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Sunday, September 30, 2007

Well-Behaved Women Seldom Make History

Design by Helen Yentus

A "proud history of insubordination as committed by noble women" says the NYTBR, by the Harvard historian who coined the phrase in 1976.


I like this cover very much, as it easily could have been a lazy photographic collage of the women discussed in the book. And it leaves me wondering if the portrayal of a very important idea as a commodified slogan is addressed in the book.

Check out the Knopf Web site for an interview with the author.

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7 comments:

Ian S. said...

nice. It works because you have this strong woman wearing a shirt that makes it clear that she means business and is unashamed to wear a shirt like this.

J. Kaye Oldner said...

Wanted to stop in to see what you are reading!

Rachel said...

I want to like this a lot, despite the bumper sticker title (though the fact that it's written by the historian who coined the phrase makes its use ok by me) but her boobs seem way too high for a natural woman's breasts, and that is really killing it for me. Maybe I'm being petty, but the sinews on her hands speak of an older woman, but no older woman has breasts that high. It's not that I'm against plastic surgery, but why would you put an obviously modified woman on a book about women with the strength to break out of society's mold and make history?

Seriously, it bugs me enough that I probably wouldn't buy the book.

Does anyone else see it? Am I just being overly sensitive?

Sophie said...

I find this cover tedious. and the colours boring.... and boring women seldom make history. And oh please can we move beyond the breasts and their where they are.... her t shirt and her being unashamed etc.....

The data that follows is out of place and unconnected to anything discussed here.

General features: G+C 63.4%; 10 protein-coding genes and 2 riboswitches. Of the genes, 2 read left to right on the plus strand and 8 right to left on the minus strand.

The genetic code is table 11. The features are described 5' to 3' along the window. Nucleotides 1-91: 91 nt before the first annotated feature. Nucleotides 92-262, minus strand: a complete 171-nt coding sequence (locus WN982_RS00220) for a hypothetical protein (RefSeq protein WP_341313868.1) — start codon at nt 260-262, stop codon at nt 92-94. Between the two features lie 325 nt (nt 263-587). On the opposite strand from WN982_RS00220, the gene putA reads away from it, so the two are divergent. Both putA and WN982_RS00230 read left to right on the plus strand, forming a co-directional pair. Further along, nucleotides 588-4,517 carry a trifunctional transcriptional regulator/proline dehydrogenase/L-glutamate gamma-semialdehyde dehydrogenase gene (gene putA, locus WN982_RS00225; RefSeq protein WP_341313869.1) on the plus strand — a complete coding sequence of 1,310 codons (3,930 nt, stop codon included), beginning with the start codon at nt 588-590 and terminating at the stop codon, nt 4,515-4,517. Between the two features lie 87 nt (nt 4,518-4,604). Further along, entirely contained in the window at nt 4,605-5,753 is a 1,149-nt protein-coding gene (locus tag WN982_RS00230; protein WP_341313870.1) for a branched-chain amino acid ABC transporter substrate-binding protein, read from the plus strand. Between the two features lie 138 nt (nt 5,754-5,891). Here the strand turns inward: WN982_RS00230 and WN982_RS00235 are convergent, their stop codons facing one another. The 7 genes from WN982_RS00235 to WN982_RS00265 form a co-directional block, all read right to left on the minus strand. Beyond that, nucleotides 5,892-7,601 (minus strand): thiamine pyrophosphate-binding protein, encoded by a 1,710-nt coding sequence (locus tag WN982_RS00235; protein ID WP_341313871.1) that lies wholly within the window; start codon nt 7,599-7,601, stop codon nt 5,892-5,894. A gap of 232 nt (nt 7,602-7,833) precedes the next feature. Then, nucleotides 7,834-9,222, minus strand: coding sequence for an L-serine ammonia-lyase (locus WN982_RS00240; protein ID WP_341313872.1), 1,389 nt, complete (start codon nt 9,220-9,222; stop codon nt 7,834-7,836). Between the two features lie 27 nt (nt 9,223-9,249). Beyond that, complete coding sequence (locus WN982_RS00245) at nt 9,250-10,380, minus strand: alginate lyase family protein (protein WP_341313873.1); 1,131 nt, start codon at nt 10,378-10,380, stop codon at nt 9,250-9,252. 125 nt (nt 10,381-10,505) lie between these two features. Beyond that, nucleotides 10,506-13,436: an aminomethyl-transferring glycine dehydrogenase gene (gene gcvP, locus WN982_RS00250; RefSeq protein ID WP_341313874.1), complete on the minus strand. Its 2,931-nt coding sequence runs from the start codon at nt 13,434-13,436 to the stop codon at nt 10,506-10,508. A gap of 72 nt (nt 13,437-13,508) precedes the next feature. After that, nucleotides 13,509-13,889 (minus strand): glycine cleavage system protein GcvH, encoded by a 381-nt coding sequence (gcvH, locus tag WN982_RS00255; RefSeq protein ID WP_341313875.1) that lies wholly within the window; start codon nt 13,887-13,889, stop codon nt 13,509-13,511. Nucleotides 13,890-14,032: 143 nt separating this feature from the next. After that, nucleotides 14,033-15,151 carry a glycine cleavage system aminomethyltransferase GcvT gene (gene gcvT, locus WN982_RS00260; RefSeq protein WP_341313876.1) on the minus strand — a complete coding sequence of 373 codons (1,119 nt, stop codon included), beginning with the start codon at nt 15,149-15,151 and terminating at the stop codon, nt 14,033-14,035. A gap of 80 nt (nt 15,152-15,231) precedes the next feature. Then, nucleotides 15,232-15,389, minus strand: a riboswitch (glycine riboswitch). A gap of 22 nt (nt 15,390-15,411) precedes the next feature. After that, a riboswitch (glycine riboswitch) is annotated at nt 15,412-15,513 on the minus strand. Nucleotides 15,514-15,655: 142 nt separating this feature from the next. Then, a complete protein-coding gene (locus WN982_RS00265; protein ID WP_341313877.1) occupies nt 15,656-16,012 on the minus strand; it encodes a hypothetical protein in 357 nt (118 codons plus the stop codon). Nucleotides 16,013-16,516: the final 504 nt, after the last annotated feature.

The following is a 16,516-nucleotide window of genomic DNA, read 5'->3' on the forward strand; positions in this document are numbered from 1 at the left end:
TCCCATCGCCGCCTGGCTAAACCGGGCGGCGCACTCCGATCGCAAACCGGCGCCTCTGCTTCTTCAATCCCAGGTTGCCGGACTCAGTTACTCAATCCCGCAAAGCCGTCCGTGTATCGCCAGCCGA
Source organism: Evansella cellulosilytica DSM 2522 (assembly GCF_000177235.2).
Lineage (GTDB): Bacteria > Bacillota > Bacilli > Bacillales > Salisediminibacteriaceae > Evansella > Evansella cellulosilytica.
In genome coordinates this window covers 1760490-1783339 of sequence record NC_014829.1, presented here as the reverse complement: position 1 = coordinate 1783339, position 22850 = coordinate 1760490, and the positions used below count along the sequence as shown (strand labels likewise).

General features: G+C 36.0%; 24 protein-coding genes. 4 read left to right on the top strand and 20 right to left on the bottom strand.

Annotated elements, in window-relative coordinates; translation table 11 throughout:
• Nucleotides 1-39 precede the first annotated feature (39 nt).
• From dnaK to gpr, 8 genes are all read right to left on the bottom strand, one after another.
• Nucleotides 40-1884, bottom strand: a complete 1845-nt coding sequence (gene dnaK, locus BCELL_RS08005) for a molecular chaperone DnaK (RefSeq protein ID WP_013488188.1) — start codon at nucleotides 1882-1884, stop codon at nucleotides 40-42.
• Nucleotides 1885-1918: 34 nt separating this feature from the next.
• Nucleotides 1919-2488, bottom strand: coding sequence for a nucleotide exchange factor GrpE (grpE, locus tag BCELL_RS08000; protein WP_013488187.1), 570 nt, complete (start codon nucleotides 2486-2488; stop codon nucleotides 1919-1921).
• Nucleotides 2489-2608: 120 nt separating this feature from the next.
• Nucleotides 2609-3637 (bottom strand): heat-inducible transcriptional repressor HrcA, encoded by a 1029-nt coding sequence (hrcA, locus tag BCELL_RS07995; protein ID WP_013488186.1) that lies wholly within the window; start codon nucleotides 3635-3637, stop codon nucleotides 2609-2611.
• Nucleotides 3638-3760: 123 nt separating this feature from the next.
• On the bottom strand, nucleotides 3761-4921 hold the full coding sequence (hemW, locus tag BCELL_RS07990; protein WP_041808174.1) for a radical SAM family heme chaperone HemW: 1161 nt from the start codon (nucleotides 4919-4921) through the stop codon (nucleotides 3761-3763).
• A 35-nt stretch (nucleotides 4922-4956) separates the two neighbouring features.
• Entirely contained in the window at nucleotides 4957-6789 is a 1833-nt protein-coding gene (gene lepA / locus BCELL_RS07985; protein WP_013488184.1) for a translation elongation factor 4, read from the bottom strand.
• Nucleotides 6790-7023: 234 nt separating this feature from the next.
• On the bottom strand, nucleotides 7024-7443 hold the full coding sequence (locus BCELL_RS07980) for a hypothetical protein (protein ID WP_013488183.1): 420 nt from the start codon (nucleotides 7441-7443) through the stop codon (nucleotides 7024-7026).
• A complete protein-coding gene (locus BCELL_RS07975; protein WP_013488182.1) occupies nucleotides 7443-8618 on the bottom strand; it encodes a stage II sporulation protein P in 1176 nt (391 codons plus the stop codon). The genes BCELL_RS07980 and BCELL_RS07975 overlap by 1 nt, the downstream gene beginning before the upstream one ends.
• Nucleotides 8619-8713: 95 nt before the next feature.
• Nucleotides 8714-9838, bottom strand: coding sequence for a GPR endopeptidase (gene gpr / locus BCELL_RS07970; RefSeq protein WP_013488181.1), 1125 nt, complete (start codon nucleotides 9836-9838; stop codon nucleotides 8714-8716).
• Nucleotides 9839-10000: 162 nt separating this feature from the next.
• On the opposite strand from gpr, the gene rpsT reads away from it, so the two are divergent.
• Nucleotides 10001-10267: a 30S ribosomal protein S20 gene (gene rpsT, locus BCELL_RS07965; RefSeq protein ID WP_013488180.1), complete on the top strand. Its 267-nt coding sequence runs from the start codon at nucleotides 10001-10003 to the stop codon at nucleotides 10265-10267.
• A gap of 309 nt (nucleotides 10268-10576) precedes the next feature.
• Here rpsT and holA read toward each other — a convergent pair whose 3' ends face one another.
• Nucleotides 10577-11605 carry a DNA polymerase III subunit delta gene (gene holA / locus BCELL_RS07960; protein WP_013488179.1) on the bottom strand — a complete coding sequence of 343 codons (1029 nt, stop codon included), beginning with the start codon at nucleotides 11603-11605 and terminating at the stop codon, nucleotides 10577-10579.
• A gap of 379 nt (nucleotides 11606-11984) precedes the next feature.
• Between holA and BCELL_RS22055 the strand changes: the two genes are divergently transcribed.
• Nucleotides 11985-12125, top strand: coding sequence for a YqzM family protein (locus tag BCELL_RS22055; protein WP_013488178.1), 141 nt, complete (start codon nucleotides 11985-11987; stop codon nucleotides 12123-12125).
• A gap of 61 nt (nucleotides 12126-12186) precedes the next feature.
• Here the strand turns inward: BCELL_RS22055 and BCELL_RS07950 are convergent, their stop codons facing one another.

'Imagine Well Behaved Men Seldom make History' and a shot of a guy in bicycle shorts....

What is it women that do that makes history.... presumably more than wear a T shirt.

Stabbed! said...

Post to Book Design site

I was honored to have my Christine de Pizan at Her Computer included as an illustration in this book, and Dr. Ulrich also suggested that I propose a cover illustration to the publisher. I didn't pursue the project at the time, which I'm sure was a professional mistake, but instead followed another topical “thread” of my choosing. Anyway, my first reaction to the cover was disappointment, mainly because the image lacks complexity. I had envisioned a “rich historical pastiche” of some kind, like the type of images I create that mix illuminated miniature painting with contemporary narrative. My opinion of the cover has changed now, because of what I view as important about the book.

Well-behaved would be too much a re-telling of already well-known feminist history, if it weren’t for the beautiful interlacement of stories and connections leaping backwards and forwards through time. The cover strengthens the thesis of the book and reminds us W-b is more than anecdotes about strong women; it’s a look at how history can be recounted, recorded and reconstructed, thanks to more creative, diverse and inclusive accounts by historians. Particularly female historians. It’s a celebration of how history can be told, as well as a telling of it.

Ian S. said...

Rachel, how does breast augmentation equal a less strong woman?? (breast surgery is done for way too many reasons then meets the eye) Not the least; How does having a high breast line equal breast surgery—the lady could be wearing a push up, sports bra or any other type of lift system...

This looks like a tough lady doing what she wants—standing there with a shirt that says it all.

I would never consider this a striking or amazing book cover conceptually, but at least it says it like it is at a glance.

Sandy D. said...

And it leaves me wondering if the portrayal of a very important idea as a commodified slogan is addressed in the book.

Actually, this topic is discussed very humorously in the first chapter.